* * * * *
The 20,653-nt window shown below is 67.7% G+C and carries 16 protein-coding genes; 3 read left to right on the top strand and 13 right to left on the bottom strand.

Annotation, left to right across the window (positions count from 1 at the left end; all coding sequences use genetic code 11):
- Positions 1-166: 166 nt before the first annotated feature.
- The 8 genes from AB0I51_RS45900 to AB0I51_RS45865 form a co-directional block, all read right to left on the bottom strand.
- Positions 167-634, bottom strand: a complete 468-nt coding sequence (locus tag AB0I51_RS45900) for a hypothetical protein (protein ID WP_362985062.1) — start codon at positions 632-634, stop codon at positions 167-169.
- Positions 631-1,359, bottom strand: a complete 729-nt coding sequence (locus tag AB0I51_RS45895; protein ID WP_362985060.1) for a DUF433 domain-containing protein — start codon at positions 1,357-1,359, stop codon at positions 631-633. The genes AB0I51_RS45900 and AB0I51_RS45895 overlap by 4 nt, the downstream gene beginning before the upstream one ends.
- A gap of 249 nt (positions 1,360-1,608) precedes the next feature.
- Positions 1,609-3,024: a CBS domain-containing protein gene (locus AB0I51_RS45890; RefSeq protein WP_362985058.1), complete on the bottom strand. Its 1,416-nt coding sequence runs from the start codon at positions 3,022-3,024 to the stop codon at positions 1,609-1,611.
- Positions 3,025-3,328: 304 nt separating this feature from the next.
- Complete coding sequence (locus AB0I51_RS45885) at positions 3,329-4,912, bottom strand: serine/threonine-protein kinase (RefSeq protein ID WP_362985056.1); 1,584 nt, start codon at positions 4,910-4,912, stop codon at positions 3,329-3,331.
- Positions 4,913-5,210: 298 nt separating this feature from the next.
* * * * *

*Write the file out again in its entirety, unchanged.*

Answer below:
The 20,653-nt window shown below is 67.7% G+C and carries 16 protein-coding genes; 3 read left to right on the top strand and 13 right to left on the bottom strand.

Annotation, left to right across the window (positions count from 1 at the left end; all coding sequences use genetic code 11):
- Positions 1-166: 166 nt before the first annotated feature.
- The 8 genes from AB0I51_RS45900 to AB0I51_RS45865 form a co-directional block, all read right to left on the bottom strand.
- Positions 167-634, bottom strand: a complete 468-nt coding sequence (locus tag AB0I51_RS45900) for a hypothetical protein (protein ID WP_362985062.1) — start codon at positions 632-634, stop codon at positions 167-169.
- Positions 631-1,359, bottom strand: a complete 729-nt coding sequence (locus tag AB0I51_RS45895; protein ID WP_362985060.1) for a DUF433 domain-containing protein — start codon at positions 1,357-1,359, stop codon at positions 631-633. The genes AB0I51_RS45900 and AB0I51_RS45895 overlap by 4 nt, the downstream gene beginning before the upstream one ends.
- A gap of 249 nt (positions 1,360-1,608) precedes the next feature.
- Positions 1,609-3,024: a CBS domain-containing protein gene (locus AB0I51_RS45890; RefSeq protein WP_362985058.1), complete on the bottom strand. Its 1,416-nt coding sequence runs from the start codon at positions 3,022-3,024 to the stop codon at positions 1,609-1,611.
- Positions 3,025-3,328: 304 nt separating this feature from the next.
- Complete coding sequence (locus AB0I51_RS45885) at positions 3,329-4,912, bottom strand: serine/threonine-protein kinase (RefSeq protein ID WP_362985056.1); 1,584 nt, start codon at positions 4,910-4,912, stop codon at positions 3,329-3,331.
- Positions 4,913-5,210: 298 nt separating this feature from the next.